Donald Lambro

Former President Clinton has been campaigning around the country, bashing the Republicans and GOP tax cut ideas, and urging Democrats to turn out and vote against them.

Invariably, Clinton reminds Democrats how great the economy was under his fiscal policies. But there is one Republican policy he signed into law (besides welfare reform) that he never says anything about: When he cut the capital gains tax rate that released a burst of venture capital and sent the stock market and the economy soaring on a wave of high-tech investment, creating jobs and boosting tax revenues that helped balance the budget.

He leaves this critical policy shift out of his campaign speeches because he knows Democrats don't want to hear about Republican-style tax-rate cuts that might help someone get a job. But it is the chief reason why the Clinton economy took off in the last half of his scandal-plagued presidency and has given him bragging rights ever since.

The story that Clinton and the Democrats don't want to bring up in the midst of Obama's failed economic stimulus agenda is important, because it clearly shows tax-cut incentives not only worked then, but can work again if only Obama would drop his ideological opposition to them.

In 1993, Clinton raised taxes on upper-income Americans, boosting the top rate to nearly 40 percent. But the higher tax rates didn't boost government revenues as Democrats and the administration hoped, despite the economy coming out of a short and shallow recession.

"The tax increases added very little to Treasury receipts despite their magnitude. Reports from the Congressional Budget Office and the Office of Management and Budget, and the Internal Revenue Service all agree," high-tech analyst Jerry Shenk writes on the American Thinker website.

Clinton boasts about his budget surpluses, but they did not occur until after the Republican-run Congress sent him a deficit-reducing bill in 1997 that he signed reluctantly. Among its tax cut provisions, it cut the capital gains rate from 28 percent to 20 percent.

"The 1997 rate reduction on capital gains unleashed the economy, causing capital investment to more than triple by 1998 and double again in 1999. Treasury receipts for this category of tax obligation increased dramatically," Shenk found.

"Without tax relief and the internet/communications revolution, the second Clinton term would likely have seen tax revenues decline in a lagging economy," he said.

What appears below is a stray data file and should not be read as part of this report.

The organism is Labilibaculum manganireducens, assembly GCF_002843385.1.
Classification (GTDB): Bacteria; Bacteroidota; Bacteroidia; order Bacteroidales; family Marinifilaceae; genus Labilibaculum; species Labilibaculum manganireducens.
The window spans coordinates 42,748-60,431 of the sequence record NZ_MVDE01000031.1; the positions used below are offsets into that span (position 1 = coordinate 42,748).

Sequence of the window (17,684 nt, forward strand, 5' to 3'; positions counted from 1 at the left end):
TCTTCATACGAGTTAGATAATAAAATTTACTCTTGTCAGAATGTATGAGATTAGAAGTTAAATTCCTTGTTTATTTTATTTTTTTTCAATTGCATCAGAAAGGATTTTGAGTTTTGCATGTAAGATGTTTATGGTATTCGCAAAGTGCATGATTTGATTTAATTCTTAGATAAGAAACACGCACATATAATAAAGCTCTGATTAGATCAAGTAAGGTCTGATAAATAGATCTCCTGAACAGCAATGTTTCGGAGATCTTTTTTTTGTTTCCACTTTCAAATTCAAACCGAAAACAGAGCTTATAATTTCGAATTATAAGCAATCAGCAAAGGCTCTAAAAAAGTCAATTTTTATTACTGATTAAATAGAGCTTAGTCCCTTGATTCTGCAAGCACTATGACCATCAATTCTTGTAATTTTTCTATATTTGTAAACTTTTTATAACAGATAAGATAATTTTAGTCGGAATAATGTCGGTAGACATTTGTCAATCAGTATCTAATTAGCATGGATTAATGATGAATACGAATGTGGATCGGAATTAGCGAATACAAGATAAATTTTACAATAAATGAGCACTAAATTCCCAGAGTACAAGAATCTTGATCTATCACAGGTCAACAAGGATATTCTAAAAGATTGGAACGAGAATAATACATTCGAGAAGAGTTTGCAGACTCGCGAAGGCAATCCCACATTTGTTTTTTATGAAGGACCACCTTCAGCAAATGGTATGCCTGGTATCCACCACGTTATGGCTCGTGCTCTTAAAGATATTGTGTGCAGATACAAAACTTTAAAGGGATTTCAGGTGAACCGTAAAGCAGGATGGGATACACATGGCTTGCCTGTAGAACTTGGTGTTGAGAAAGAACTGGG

But in his 2008 campaign, Obama made it clear that he opposed the lower 15 percent capital gains tax rate that Congress passed in 2003 under the Bush administration, and said he intended to raise it to 25 percent or more. He argued that the government could not afford to give tax breaks to wealthy investors and Wall Street, and that tax cuts were responsible for the mess we were in.

But during the presidential debate, Obama's claim that the federal government would lose money from lower capital gains rates was challenged by then-ABC News anchor Charlie Gibson, who said such capgains cuts have always brought more money into the Treasury as a result of increased investments and higher economic growth.

Obama has apparently learned nothing from Clinton's second-term capital-gains tax cut, or is ignorant of it. His advisers are among those who still insist capgains tax cuts will worsen the deficit.

In 2003, Democrats claimed that, too, when they fiercely fought George W. Bush's tax cuts for capital gains and dividends. But in its 2007 report, CBO found that capital gains and dividends tax revenue had climbed much higher than their original forecasts, producing $51 billion in 2003, $72 billion in 2004, $97 billion in 2005, and $110 billion in 2006. Charlie Gibson was right and Obama was wrong.

What all of this shows is that cutting tax rates boosts economic activity, risk taking, which ultimately leads to more jobs and higher tax revenue. That's what happened under Clinton and under Bush when the Dow rose to over 14,000 in 2007 and unemployment was a low 4.6 percent.

"Incentives are what matter," economic analyst Brian S. Wesbury said in an analysis of the Clinton and Bush tax cuts in 2003. Clinton's capital gains rate cuts "meant that the after-tax return from a $100 capital gain increased from $72 to $80 -- an 11 percent increase.

"This 11 percent increase in incentives led to the late 1990s boom in stock prices, venture capital investment and innovation," Wesbury said.

But, sadly, the reason for the late Clinton boom years remains the best-kept secret among the Democrats' political base in this midterm election. In Obama's confused, class-warfare world, Wall Street, risk-taking venture capital, wealth creation, capital gains and tax rate cuts are dirty words in his party's lexicon.

Clinton dares not breathe a word about his capgains tax rate cuts at party rallies when extolling his record on the economy. Obama, an accomplice in this little conspiracy, ridicules GOP tax cuts and insists they've never worked and the country can't afford them.

Charlie Gibson and Bill Clinton know better. Obama is in need of some serious tutorial training in Economics 101.


Donald Lambro

Donald Lambro is chief political correspondent for The Washington Times.